'When somebody tells me that they wish they could improvise, I usually reply "If you really want to you will". This may seem quite a hard line to take but, if the will to improvise exists, there is no reason why anyone with however limited a command of their instrument (or voice) cannot realise their ambition, the degree of proficiency attained obviously varying with individual abilities and, above all, the amount of personal effort.
As much time as possible should be allocated to ear-training. There are many cassette courses available on the market - such as the David Burge course (for both perfect and relative pitch development). Also the development of harmonic knowledge should be on-going, and to this end, use of a keyboard of some kind is imperative. Don't worry how bad a pianist you are - you can only improve.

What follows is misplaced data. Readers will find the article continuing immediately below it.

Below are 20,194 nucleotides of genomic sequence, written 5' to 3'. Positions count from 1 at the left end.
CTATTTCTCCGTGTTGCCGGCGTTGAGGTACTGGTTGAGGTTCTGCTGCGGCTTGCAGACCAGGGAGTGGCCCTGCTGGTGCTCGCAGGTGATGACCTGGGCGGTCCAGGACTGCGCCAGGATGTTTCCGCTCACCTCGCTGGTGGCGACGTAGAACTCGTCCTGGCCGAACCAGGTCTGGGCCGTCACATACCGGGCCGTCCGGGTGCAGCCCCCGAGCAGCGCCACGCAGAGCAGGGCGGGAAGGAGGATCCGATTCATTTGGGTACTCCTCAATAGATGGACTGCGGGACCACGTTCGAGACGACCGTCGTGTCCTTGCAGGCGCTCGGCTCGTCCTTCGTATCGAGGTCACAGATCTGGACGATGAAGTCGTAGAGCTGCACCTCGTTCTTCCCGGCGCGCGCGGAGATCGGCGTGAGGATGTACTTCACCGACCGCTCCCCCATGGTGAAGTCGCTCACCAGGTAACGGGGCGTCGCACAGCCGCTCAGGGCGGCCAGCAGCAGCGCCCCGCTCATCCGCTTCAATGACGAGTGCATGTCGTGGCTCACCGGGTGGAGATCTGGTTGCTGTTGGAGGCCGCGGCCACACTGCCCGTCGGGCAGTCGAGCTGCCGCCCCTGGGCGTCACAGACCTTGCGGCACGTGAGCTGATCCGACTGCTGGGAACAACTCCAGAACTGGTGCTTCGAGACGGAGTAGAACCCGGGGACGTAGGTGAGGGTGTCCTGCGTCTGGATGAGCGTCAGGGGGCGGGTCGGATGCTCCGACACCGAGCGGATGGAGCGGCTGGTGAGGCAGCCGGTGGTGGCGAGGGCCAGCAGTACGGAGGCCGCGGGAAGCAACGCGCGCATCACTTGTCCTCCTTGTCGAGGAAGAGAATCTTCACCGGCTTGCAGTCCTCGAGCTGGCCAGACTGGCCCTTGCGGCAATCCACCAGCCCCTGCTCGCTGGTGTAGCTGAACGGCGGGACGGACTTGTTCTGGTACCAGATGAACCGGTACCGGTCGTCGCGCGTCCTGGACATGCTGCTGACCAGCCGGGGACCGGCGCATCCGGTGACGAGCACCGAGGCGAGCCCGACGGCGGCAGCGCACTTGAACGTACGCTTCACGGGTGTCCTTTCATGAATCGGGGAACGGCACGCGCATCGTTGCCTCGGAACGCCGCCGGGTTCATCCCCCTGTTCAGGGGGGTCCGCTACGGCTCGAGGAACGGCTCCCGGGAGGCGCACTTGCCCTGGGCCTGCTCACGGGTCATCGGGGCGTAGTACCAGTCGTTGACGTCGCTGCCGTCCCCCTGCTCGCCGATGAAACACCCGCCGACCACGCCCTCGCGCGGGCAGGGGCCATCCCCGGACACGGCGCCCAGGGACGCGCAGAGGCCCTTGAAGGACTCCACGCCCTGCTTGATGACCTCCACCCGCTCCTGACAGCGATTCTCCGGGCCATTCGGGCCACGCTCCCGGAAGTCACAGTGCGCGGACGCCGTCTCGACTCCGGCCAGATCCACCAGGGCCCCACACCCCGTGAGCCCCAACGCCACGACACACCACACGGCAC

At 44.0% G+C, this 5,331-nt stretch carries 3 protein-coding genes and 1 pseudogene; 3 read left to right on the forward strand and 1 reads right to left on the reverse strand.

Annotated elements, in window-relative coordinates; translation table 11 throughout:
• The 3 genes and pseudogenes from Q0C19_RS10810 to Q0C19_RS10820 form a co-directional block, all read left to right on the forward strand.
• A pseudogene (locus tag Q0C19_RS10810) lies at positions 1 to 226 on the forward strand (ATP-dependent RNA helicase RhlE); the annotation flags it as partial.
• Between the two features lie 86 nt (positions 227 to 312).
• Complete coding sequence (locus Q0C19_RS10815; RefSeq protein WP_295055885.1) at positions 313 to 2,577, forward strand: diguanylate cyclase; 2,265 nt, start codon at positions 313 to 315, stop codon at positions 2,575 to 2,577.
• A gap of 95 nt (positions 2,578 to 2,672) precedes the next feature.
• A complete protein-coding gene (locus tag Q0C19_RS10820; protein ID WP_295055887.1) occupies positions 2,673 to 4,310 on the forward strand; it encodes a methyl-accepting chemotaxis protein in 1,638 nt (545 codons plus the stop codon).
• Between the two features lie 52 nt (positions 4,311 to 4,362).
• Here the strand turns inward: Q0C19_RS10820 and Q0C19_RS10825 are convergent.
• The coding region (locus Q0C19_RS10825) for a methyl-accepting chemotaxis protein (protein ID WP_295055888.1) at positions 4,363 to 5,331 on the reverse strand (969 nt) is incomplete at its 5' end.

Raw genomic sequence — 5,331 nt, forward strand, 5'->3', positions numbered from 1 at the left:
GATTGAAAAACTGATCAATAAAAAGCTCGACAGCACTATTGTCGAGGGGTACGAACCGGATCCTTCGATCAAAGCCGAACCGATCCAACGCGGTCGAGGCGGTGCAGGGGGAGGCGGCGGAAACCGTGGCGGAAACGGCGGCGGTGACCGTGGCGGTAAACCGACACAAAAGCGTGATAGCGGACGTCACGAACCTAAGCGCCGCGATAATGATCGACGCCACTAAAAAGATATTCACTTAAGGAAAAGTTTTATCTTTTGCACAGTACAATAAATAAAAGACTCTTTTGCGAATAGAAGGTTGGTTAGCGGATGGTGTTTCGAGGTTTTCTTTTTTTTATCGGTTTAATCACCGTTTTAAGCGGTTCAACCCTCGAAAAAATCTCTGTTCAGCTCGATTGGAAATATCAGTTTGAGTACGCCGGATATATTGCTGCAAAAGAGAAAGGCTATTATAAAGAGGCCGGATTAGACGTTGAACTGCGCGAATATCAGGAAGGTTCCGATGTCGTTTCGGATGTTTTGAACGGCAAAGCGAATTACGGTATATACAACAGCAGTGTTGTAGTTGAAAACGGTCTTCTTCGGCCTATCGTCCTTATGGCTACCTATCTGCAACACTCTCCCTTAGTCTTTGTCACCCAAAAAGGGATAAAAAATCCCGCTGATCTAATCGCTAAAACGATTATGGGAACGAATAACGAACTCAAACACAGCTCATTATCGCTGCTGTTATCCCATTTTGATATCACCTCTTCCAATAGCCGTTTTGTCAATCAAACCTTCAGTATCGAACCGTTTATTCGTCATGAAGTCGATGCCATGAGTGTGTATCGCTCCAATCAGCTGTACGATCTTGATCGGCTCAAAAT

An improviser draws upon any sources available to enhance his/her vocabulary - a popular song for instance, or a Chopin waltz, or the modes of Messaien or the pandiatonicism (this being simpler than it sounds) of Stravinsky. It is very healthy to expose yourself to a wide spectrum of music - you will probably find this will lead to the development of other skills such as musical analysis or composition - which of course may well be of material use at times when engagements are thin on the ground and one can turn to arranging, or writing a jingle or even a film score.
All the pieces in this book have a theme followed by a quasi-improvisational section and a reprise of the theme. If you wish, feel free to invent your own improvisation or play the written one, or perhaps use the first four bars of the written one as a springboard. Please feel free to imbue these pieces with your personality, making alterations and decorations as you feel them.' - Tony Coe